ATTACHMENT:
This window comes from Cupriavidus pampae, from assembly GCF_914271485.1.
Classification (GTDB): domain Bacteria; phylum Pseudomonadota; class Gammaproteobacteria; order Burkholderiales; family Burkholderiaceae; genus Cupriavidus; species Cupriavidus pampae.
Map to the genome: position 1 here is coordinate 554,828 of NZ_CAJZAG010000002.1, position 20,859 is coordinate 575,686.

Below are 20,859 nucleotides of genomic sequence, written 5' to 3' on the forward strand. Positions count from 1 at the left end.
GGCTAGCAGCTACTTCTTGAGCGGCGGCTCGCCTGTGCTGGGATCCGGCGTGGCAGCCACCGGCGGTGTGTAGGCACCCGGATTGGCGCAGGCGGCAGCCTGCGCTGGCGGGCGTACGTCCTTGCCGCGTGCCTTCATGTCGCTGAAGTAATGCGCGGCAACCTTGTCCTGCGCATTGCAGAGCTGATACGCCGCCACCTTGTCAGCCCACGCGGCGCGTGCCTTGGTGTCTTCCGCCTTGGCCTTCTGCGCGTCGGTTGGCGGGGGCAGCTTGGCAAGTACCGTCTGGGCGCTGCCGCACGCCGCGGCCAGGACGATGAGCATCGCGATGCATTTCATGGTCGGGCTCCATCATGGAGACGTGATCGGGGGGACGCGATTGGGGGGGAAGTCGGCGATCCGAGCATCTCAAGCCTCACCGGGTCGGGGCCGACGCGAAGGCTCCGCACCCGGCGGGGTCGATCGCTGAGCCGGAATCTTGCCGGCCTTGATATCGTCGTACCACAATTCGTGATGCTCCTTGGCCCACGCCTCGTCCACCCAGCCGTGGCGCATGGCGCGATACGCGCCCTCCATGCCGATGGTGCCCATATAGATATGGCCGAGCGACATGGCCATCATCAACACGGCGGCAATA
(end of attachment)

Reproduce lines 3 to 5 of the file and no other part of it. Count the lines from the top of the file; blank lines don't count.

Map to the genome: position 1 here is coordinate 554,828 of NZ_CAJZAG010000002.1, position 20,859 is coordinate 575,686.

Below are 20,859 nucleotides of genomic sequence, written 5' to 3' on the forward strand. Positions count from 1 at the left end.
GGCTAGCAGCTACTTCTTGAGCGGCGGCTCGCCTGTGCTGGGATCCGGCGTGGCAGCCACCGGCGGTGTGTAGGCACCCGGATTGGCGCAGGCGGCAGCCTGCGCTGGCGGGCGTACGTCCTTGCCGCGTGCCTTCATGTCGCTGAAGTAATGCGCGGCAACCTTGTCCTGCGCATTGCAGAGCTGATACGCCGCCACCTTGTCAGCCCACGCGGCGCGTGCCTTGGTGTCTTCCGCCTTGGCCTTCTGCGCGTCGGTTGGCGGGGGCAGCTTGGCAAGTACCGTCTGGGCGCTGCCGCACGCCGCGGCCAGGACGATGAGCATCGCGATGCATTTCATGGTCGGGCTCCATCATGGAGACGTGATCGGGGGGACGCGATTGGGGGGGAAGTCGGCGATCCGAGCATCTCAAGCCTCACCGGGTCGGGGCCGACGCGAAGGCTCCGCACCCGGCGGGGTCGATCGCTGAGCCGGAATCTTGCCGGCCTTGATATCGTCGTACCACAATTCGTGATGCTCCTTGGCCCACGCCTCGTCCACCCAGCCGTGGCGCATGGCGCGATACGCGCCCTCCATGCCGATGGTGCCCATATAGATATGGCCGAGCGACATGGCCATCATCAACACGGCGGCAATA